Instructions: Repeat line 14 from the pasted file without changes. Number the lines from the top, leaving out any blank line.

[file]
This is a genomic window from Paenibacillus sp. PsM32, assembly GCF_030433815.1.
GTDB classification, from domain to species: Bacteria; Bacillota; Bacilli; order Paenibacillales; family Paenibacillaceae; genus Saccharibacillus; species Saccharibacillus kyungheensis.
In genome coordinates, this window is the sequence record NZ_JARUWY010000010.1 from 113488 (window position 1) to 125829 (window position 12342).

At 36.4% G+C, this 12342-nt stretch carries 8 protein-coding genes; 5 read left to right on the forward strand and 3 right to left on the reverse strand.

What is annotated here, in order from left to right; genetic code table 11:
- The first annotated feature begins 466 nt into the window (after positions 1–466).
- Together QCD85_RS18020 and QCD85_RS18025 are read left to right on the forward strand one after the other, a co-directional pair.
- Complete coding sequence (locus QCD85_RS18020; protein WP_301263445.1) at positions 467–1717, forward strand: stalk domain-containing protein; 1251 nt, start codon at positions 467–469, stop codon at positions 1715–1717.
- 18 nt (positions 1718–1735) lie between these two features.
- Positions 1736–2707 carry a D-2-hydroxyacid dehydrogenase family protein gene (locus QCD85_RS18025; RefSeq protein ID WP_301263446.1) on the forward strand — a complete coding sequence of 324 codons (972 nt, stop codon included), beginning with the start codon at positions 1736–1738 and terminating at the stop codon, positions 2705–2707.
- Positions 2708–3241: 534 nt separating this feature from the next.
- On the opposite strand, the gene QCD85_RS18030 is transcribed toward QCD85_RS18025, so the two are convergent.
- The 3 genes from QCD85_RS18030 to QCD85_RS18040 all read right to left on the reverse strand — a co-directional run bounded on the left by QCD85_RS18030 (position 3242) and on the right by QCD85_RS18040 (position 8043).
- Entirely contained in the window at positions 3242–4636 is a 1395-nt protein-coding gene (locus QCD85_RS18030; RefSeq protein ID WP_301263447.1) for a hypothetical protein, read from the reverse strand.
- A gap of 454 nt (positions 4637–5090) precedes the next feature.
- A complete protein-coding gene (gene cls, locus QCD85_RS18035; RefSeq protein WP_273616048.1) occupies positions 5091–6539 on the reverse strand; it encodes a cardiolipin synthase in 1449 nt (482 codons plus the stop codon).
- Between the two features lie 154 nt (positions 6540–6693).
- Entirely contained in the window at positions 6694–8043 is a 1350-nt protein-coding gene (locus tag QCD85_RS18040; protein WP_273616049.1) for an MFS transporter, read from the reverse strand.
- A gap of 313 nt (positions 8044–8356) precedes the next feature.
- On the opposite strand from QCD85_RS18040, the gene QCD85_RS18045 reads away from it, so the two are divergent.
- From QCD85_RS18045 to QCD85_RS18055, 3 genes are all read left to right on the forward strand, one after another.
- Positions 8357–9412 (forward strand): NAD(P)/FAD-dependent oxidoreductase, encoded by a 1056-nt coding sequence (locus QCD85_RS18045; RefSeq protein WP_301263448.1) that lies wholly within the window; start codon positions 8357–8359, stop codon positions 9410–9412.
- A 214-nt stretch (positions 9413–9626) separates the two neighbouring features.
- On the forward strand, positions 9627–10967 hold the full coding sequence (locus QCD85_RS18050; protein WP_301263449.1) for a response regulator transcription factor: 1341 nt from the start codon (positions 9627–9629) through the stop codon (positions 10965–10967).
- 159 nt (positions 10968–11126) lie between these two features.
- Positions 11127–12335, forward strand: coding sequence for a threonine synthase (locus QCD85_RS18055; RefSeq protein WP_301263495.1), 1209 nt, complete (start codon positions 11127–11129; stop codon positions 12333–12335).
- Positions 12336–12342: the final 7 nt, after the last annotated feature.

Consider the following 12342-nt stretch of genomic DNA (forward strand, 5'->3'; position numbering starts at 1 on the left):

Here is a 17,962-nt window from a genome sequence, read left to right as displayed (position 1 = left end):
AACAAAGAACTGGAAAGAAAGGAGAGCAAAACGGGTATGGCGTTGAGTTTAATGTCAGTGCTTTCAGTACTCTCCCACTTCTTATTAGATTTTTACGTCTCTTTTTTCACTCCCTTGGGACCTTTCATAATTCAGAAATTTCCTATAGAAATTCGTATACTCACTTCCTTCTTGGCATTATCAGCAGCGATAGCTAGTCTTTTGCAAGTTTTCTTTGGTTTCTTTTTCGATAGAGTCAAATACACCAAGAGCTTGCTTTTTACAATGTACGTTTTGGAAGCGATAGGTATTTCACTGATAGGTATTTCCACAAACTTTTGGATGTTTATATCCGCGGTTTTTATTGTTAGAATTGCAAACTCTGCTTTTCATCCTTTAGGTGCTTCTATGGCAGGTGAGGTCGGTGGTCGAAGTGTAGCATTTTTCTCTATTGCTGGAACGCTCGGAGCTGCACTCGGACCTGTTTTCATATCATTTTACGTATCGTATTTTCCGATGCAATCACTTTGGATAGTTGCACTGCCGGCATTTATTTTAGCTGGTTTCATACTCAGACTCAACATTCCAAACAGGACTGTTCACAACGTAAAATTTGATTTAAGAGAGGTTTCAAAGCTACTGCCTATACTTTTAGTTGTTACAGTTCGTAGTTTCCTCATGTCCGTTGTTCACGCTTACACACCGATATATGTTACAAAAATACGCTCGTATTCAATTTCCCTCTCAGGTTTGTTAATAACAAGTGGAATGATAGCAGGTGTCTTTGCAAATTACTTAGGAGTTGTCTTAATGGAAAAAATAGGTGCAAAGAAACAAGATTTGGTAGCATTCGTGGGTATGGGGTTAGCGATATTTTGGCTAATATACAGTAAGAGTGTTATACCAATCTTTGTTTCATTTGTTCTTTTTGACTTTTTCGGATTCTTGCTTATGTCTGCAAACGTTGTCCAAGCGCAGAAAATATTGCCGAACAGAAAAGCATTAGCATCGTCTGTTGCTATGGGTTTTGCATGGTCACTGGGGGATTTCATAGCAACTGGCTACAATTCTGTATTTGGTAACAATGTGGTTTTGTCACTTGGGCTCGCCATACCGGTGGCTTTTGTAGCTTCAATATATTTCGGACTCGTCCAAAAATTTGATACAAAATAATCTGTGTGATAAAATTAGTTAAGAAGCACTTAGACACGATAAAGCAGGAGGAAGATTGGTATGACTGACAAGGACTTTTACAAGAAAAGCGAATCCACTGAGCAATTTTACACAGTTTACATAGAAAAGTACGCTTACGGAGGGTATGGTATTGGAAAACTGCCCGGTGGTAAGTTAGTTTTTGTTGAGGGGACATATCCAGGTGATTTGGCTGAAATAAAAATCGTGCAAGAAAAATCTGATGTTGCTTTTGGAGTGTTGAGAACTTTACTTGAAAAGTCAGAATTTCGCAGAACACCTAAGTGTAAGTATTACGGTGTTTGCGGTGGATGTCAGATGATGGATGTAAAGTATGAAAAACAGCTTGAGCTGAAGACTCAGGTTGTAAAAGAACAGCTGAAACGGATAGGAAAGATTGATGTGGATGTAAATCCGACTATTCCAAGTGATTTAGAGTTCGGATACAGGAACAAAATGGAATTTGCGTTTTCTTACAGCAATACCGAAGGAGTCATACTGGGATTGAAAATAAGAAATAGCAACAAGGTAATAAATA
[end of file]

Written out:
- Entirely contained in the window at positions 3242–4636 is a 1395-nt protein-coding gene (locus QCD85_RS18030; RefSeq protein ID WP_301263447.1) for a hypothetical protein, read from the reverse strand.